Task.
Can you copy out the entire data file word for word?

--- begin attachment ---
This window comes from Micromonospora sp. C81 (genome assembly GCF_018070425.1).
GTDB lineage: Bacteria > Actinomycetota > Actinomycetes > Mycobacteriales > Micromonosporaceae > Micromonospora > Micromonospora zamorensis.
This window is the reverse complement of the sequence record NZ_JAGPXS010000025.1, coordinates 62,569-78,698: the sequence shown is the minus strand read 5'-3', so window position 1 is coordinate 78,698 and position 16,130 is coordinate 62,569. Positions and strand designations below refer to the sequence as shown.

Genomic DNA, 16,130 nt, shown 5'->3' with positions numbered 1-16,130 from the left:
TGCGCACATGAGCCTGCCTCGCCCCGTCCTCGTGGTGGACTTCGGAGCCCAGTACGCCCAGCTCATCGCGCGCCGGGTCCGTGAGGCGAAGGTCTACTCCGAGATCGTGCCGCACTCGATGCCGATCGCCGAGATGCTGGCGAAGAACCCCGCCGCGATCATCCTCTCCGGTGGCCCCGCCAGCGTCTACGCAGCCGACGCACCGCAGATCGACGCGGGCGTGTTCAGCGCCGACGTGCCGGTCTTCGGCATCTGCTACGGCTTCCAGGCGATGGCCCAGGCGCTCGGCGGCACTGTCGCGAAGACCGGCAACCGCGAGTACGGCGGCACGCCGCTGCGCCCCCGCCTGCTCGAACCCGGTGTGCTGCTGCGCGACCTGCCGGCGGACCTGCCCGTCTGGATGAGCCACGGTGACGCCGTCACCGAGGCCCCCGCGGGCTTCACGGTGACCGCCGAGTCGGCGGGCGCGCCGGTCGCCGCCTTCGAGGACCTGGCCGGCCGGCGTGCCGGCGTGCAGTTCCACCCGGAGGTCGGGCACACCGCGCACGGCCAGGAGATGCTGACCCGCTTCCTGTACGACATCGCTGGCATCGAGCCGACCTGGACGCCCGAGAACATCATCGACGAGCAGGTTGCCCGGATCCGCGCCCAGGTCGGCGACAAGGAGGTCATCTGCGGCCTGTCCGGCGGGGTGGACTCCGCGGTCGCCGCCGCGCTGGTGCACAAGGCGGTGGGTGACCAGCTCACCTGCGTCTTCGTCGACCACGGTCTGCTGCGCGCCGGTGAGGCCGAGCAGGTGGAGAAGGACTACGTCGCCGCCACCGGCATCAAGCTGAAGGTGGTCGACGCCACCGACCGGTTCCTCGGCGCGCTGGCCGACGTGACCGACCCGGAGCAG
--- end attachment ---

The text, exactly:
This window comes from Micromonospora sp. C81 (genome assembly GCF_018070425.1).
GTDB lineage: Bacteria > Actinomycetota > Actinomycetes > Mycobacteriales > Micromonosporaceae > Micromonospora > Micromonospora zamorensis.
This window is the reverse complement of the sequence record NZ_JAGPXS010000025.1, coordinates 62,569-78,698: the sequence shown is the minus strand read 5'-3', so window position 1 is coordinate 78,698 and position 16,130 is coordinate 62,569. Positions and strand designations below refer to the sequence as shown.

Genomic DNA, 16,130 nt, shown 5'->3' with positions numbered 1-16,130 from the left:
TGCGCACATGAGCCTGCCTCGCCCCGTCCTCGTGGTGGACTTCGGAGCCCAGTACGCCCAGCTCATCGCGCGCCGGGTCCGTGAGGCGAAGGTCTACTCCGAGATCGTGCCGCACTCGATGCCGATCGCCGAGATGCTGGCGAAGAACCCCGCCGCGATCATCCTCTCCGGTGGCCCCGCCAGCGTCTACGCAGCCGACGCACCGCAGATCGACGCGGGCGTGTTCAGCGCCGACGTGCCGGTCTTCGGCATCTGCTACGGCTTCCAGGCGATGGCCCAGGCGCTCGGCGGCACTGTCGCGAAGACCGGCAACCGCGAGTACGGCGGCACGCCGCTGCGCCCCCGCCTGCTCGAACCCGGTGTGCTGCTGCGCGACCTGCCGGCGGACCTGCCCGTCTGGATGAGCCACGGTGACGCCGTCACCGAGGCCCCCGCGGGCTTCACGGTGACCGCCGAGTCGGCGGGCGCGCCGGTCGCCGCCTTCGAGGACCTGGCCGGCCGGCGTGCCGGCGTGCAGTTCCACCCGGAGGTCGGGCACACCGCGCACGGCCAGGAGATGCTGACCCGCTTCCTGTACGACATCGCTGGCATCGAGCCGACCTGGACGCCCGAGAACATCATCGACGAGCAGGTTGCCCGGATCCGCGCCCAGGTCGGCGACAAGGAGGTCATCTGCGGCCTGTCCGGCGGGGTGGACTCCGCGGTCGCCGCCGCGCTGGTGCACAAGGCGGTGGGTGACCAGCTCACCTGCGTCTTCGTCGACCACGGTCTGCTGCGCGCCGGTGAGGCCGAGCAGGTGGAGAAGGACTACGTCGCCGCCACCGGCATCAAGCTGAAGGTGGTCGACGCCACCGACCGGTTCCTCGGCGCGCTGGCCGACGTGACCGACCCGGAGCAG